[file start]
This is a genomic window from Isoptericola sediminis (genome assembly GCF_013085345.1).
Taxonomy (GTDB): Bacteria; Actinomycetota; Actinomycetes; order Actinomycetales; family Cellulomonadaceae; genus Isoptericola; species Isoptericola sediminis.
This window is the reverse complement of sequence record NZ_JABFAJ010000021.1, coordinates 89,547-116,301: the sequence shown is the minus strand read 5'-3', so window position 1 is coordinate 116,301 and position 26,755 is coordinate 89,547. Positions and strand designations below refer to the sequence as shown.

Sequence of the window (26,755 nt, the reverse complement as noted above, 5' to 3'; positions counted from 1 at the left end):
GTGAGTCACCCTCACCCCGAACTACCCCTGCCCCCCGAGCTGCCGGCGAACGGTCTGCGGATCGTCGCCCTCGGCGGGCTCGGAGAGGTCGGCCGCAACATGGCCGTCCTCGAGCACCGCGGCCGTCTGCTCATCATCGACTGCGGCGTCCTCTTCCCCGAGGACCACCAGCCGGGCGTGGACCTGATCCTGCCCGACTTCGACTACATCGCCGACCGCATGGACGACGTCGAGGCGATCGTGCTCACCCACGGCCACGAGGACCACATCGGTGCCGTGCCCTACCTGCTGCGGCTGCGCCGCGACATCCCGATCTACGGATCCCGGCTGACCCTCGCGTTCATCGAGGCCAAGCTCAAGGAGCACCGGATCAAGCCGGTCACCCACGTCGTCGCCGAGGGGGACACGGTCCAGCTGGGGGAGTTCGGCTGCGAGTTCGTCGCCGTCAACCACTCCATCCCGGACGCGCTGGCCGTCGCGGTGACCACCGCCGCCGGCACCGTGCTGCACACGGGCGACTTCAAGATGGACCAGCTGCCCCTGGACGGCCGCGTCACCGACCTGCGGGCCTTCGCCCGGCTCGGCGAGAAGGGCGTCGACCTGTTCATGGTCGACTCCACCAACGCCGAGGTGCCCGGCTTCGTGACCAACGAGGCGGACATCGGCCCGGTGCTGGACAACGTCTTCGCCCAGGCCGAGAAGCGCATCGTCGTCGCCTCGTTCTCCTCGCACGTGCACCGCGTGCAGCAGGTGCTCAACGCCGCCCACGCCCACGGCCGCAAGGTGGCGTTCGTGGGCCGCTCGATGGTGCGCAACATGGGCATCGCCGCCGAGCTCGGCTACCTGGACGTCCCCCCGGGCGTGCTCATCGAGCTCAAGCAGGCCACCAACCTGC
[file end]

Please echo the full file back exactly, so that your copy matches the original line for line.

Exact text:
This is a genomic window from Isoptericola sediminis (genome assembly GCF_013085345.1).
Taxonomy (GTDB): Bacteria; Actinomycetota; Actinomycetes; order Actinomycetales; family Cellulomonadaceae; genus Isoptericola; species Isoptericola sediminis.
This window is the reverse complement of sequence record NZ_JABFAJ010000021.1, coordinates 89,547-116,301: the sequence shown is the minus strand read 5'-3', so window position 1 is coordinate 116,301 and position 26,755 is coordinate 89,547. Positions and strand designations below refer to the sequence as shown.

Sequence of the window (26,755 nt, the reverse complement as noted above, 5' to 3'; positions counted from 1 at the left end):
GTGAGTCACCCTCACCCCGAACTACCCCTGCCCCCCGAGCTGCCGGCGAACGGTCTGCGGATCGTCGCCCTCGGCGGGCTCGGAGAGGTCGGCCGCAACATGGCCGTCCTCGAGCACCGCGGCCGTCTGCTCATCATCGACTGCGGCGTCCTCTTCCCCGAGGACCACCAGCCGGGCGTGGACCTGATCCTGCCCGACTTCGACTACATCGCCGACCGCATGGACGACGTCGAGGCGATCGTGCTCACCCACGGCCACGAGGACCACATCGGTGCCGTGCCCTACCTGCTGCGGCTGCGCCGCGACATCCCGATCTACGGATCCCGGCTGACCCTCGCGTTCATCGAGGCCAAGCTCAAGGAGCACCGGATCAAGCCGGTCACCCACGTCGTCGCCGAGGGGGACACGGTCCAGCTGGGGGAGTTCGGCTGCGAGTTCGTCGCCGTCAACCACTCCATCCCGGACGCGCTGGCCGTCGCGGTGACCACCGCCGCCGGCACCGTGCTGCACACGGGCGACTTCAAGATGGACCAGCTGCCCCTGGACGGCCGCGTCACCGACCTGCGGGCCTTCGCCCGGCTCGGCGAGAAGGGCGTCGACCTGTTCATGGTCGACTCCACCAACGCCGAGGTGCCCGGCTTCGTGACCAACGAGGCGGACATCGGCCCGGTGCTGGACAACGTCTTCGCCCAGGCCGAGAAGCGCATCGTCGTCGCCTCGTTCTCCTCGCACGTGCACCGCGTGCAGCAGGTGCTCAACGCCGCCCACGCCCACGGCCGCAAGGTGGCGTTCGTGGGCCGCTCGATGGTGCGCAACATGGGCATCGCCGCCGAGCTCGGCTACCTGGACGTCCCCCCGGGCGTGCTCATCGAGCTCAAGCAGGCCACCAACCTGC